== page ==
How to escape from a property suretyship
“Suretyship is the precursor of ruin” (Thales of Miletus, one of the Seven Sages of Ancient Greece)
As the philosopher and mathematician Thales pointed out two and a half millennia ago, signing surety for another’s debts carries huge risk. Yet every day directors of property holding companies happily sign personal suretyships for their company’s (usually substantial) debts.
The problem is that it all seems so safe in the beginning. You need a bank loan to buy or develop a property, you’ve done your homework and the deal’s a good, sensible one. It’s only when things go wrong down the line that your signature on that suretyship document comes back to haunt you, and by then it’s far too late – or is it?
The recent High Court decision of Absa Bank Limited v Van Eeden and Others (4078/2012)  ZAECPEHC 14 illustrates one of the very restricted circumstances in which you may be able to escape from the trap you signed yourself into.
The developer, the trust and the bank
• A property developer lent some R10m to an associate’s companies for a shopping mall development. The associate’s companies then borrowed a further R5m from a bank, which took a R5m mortgage bond over the one company’s property as security. And - here’s the rub – the developer also signed suretyship to the bank for the R5m both personally and on behalf of his family trust.
• The developer signed these suretyships believing that there was enough equity in the bonded property (valued at R12m) to cover both the R5m bond and another bond that he was told about of R2.7m. What he didn’t know at the time was that there was yet another bond over the property, and this was a big bond for R15m. Neither his associate nor the bank had told him about it.
• Only when both of the associate’s companies failed did the developer realise that there was no equity in the property at all, with bonds totalling R22.7m against a value of R12m, and that the bank’s liquidation dividend would leave it with a large shortfall.
• The bank duly sued the developer and his trust as sureties for R5.7m (R5m plus interest). To understand how that turned out in court we need to look at when our law will let you off the hook, and when it won’t…
So when can you escape from a suretyship?
• Our law will generally hold you to the agreements you make, and a suretyship is no exception. You can only free yourself from it if it “was induced by fraud, duress, undue influence or mistake, whether induced by misrepresentation or otherwise”.
• Without going into all the legal niceties (you definitely need your lawyer’s specific advice if you ever find yourself in this unhappy position) the general principle is that, where you rely on a “justified error as to the nature or contents of the [suretyship] document”, you must show that you were “misled as to the nature of the document or as to the terms which it contains by some act or omission (where there was a duty to inform) of the other contracting party.”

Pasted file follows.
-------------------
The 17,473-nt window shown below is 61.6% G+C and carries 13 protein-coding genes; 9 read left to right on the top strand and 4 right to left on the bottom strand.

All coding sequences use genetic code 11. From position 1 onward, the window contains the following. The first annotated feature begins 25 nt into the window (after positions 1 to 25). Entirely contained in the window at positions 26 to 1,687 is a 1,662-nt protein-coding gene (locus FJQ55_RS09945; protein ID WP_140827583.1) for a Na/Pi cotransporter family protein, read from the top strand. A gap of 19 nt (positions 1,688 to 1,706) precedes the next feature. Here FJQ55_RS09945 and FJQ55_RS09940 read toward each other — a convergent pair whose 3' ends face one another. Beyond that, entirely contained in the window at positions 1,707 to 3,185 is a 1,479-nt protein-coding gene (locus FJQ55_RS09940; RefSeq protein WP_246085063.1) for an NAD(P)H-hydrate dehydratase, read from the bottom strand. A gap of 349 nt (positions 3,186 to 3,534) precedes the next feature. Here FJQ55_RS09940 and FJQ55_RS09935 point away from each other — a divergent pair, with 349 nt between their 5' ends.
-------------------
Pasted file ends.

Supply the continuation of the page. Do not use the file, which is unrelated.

• In lay terms, you have to prove that the bank either actively misrepresented, or failed to disclose, something “material” (significant or vital) to you. And where you rely on a failure to disclose something (as in this case) you have to further show that the bank had a “duty to speak” i.e. had a duty to tell you about it. That’s because our law generally requires you to be aware of what you are contracting yourself into, rather than requiring the other party to “tell all”. The exception to that is where you can prove that the other party had “exclusive knowledge” of something material and your right to know about it “would be mutually recognised by honest men in the circumstances”.
• That’s quite a mouthful and it’s not easily proved, but in the particular circumstances of this case the developer succeeded in doing so. The Court had accepted that the developer wouldn’t have signed surety if he had been aware of the R15m bond, and that the bank officials knew of his concern about there being enough equity in the property to cover the R5m. Moreover the developer hadn’t done a deeds search (which would have revealed the extra R15m bond) because as he saw it there was a “relationship of trust” between him and the bank’s officials and he would have expected them to tell him about it.
• Critically, the bank’s disclosure to the developer of the R2.7m bond but not of the R15m one led the Court to conclude that, having thus made an incomplete disclosure to the developer, “a duty arose requiring the [bank]’s officials to speak and to make a full and honest disclosure to the [developer] of the material facts in their knowledge.”
The developer and his trust are accordingly off the hook. But there’s a strong confirmation there of just how narrow your potential escape route is from a suretyship.
So as always take legal advice before signing anything!
NOTE: For the sake of brevity and simplicity the above article does not discuss the second defence raised in relation to allocation of payments received by the bank from the liquidator.
Jack Crook, Director at DotNews, is well known to law firms as the author of LawDotNews since 2005. Jack’s legal qualifications (LLB Lond and LLB Rhod) are supplemented by many years of practical experience in law, in marketing his own firm, and in helping other small and medium sized professional firms to prosper by using simple, low-cost, effective marketing strategies.
Contact us on 086 110 5904 (or email firstname.lastname@example.org) for more on the GhostMarketer platform and other LawDotNews services.
Read original article here.